The Sign of the Beaver
Elizabeth George Speare
0440479002
July 1984
Paperback
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Book Review
When his father returns East to collect the rest of the family, 13-year-old Matt is left alone to guard his family's newly built homestead. One day, Matt is brutally stung when he robs a bee tree for honey. He returns to consciousness to discover that his many stings have been treated by an old Native American and his grandson. Matt offers his only book as thanks, but the old man instead asks Matt to teach his grandson Attean to read. Both boys are suspicious, but Attean comes each day for his lesson. In the mornings, Matt tries to entice Attean with tales from Robinson Crusoe, while in the afternoons, Attean teaches Matt about wilderness survival and Native American culture. The boys become friends in spite of themselves, and their inevitable parting is a moving tribute to the ability of shared experience to overcome...


A Lesson Before Dying
Ernest J. Gaines
0375702709
Sept 1997
Paperback
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Book Review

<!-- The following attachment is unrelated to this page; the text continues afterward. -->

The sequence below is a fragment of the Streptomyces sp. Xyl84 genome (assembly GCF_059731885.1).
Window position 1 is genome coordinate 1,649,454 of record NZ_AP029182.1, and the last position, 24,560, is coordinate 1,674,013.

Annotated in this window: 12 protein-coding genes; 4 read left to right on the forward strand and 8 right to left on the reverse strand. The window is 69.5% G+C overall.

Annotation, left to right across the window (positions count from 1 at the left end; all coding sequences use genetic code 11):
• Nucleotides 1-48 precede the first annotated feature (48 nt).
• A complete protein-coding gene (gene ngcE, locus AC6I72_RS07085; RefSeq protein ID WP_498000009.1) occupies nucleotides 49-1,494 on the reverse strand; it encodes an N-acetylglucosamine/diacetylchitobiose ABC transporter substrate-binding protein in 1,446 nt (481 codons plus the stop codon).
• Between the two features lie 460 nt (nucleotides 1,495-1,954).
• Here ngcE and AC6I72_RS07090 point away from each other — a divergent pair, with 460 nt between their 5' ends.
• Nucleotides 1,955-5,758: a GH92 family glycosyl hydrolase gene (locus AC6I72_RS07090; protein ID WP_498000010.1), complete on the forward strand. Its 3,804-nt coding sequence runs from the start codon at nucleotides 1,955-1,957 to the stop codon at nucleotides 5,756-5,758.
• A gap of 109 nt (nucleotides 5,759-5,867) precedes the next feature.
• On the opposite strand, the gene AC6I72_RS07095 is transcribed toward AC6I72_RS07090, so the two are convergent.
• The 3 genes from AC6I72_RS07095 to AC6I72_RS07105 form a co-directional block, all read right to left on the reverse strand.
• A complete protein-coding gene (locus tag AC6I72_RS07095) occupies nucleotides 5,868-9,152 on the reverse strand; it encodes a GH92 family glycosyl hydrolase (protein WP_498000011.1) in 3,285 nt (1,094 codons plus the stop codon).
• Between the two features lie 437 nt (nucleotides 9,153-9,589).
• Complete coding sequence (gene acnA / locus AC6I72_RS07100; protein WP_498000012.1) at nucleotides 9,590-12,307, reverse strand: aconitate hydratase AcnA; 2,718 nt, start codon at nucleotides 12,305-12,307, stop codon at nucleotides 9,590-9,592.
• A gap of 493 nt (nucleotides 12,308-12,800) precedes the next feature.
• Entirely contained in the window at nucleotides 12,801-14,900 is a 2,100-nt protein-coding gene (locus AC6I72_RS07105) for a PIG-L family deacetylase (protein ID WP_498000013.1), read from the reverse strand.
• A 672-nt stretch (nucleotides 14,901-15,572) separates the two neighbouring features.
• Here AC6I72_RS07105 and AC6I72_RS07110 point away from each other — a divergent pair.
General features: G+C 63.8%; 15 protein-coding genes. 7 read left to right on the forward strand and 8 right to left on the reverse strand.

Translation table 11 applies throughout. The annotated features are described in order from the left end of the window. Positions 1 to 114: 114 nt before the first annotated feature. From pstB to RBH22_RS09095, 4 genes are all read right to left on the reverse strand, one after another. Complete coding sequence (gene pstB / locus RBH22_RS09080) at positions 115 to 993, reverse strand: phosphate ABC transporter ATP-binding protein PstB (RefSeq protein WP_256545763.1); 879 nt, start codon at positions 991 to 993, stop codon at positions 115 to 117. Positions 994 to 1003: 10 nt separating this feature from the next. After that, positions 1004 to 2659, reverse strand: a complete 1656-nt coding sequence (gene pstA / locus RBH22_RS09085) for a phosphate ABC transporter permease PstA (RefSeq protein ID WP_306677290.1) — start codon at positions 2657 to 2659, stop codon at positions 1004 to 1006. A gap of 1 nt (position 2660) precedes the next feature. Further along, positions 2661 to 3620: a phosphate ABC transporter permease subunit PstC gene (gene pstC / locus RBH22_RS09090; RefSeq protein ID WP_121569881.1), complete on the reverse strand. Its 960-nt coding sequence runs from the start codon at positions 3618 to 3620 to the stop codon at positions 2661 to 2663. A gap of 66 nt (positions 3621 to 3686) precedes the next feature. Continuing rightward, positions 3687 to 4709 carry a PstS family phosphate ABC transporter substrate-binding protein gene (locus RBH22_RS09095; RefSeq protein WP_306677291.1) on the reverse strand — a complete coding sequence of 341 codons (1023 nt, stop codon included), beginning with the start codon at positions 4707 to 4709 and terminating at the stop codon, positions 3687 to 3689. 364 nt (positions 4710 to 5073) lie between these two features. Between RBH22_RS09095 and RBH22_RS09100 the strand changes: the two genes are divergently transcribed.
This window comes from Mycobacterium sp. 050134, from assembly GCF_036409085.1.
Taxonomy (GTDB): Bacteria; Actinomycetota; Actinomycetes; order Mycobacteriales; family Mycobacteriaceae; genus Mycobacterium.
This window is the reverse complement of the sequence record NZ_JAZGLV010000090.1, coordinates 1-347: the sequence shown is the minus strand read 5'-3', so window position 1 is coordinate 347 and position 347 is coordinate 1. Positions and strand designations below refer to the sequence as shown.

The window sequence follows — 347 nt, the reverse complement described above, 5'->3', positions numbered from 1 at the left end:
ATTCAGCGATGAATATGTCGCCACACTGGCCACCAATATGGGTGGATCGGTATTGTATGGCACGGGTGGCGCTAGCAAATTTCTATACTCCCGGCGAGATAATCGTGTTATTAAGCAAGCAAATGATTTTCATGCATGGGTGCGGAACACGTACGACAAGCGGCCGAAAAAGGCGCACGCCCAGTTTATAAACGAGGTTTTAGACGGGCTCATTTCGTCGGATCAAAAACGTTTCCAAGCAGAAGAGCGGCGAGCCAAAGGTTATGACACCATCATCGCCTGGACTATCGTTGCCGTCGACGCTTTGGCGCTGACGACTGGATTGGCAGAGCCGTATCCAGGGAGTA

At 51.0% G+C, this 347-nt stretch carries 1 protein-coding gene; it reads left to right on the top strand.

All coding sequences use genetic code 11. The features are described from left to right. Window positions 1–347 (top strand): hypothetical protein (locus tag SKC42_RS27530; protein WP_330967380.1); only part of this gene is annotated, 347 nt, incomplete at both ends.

Oprah Book Club® Selection, September 1997: In a small Cajun community in 1940s Louisiana, a young black man is about to go to the electric chair for murder. A white shopkeeper had died during a robbery gone bad; though the young man on trial had not been armed and had not pulled the trigger, in that time and place, there could be no doubt of the verdict or the penalty.

"I was not there, yet I was there. No, I did not go to the trial, I did not hear the verdict, because I knew all the time what it would be..." So begins Grant Wiggins, the narrator of Ernest J. Gaines's powerful exploration of race, injustice, and resistance, A Lesson Before Dying. If young Jefferson, the accused, is confined by the law to an iron-barred cell, Grant Wiggins is no less a prisoner of social convention. University...



Oh, the Places You'll Go!
Dr. Seuss
0679805273
January 1990
Hardcover
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Book Review
Inspirational yet honest, and always rhythmically rollicking, Oh, the Places You'll Go! is a perfect sendoff for children, 1 to 100, entering any new phase of their lives. Kindergartners, graduate students, newlyweds, newly employeds--all will glean shiny pearls of wisdom about the big, bountiful future. The incomparable Dr. Seuss rejoices in the potential everyone has to fulfill their wildest dreams: "You'll be on your way up! / You'll be seeing great sights! / You'll join the high fliers / who soar to high heights." At the same time, he won't delude the starry-eyed upstart about the pitfalls of life: "You can get all hung up / in a prickle-ly perch. / And your gang will fly on. / You'll be left in a Lurch."

But fear not! Dr. Seuss, with his inimitable illustrations and exhilarating rhymes, is...



4th of July
James Patterson, Maxine Paetro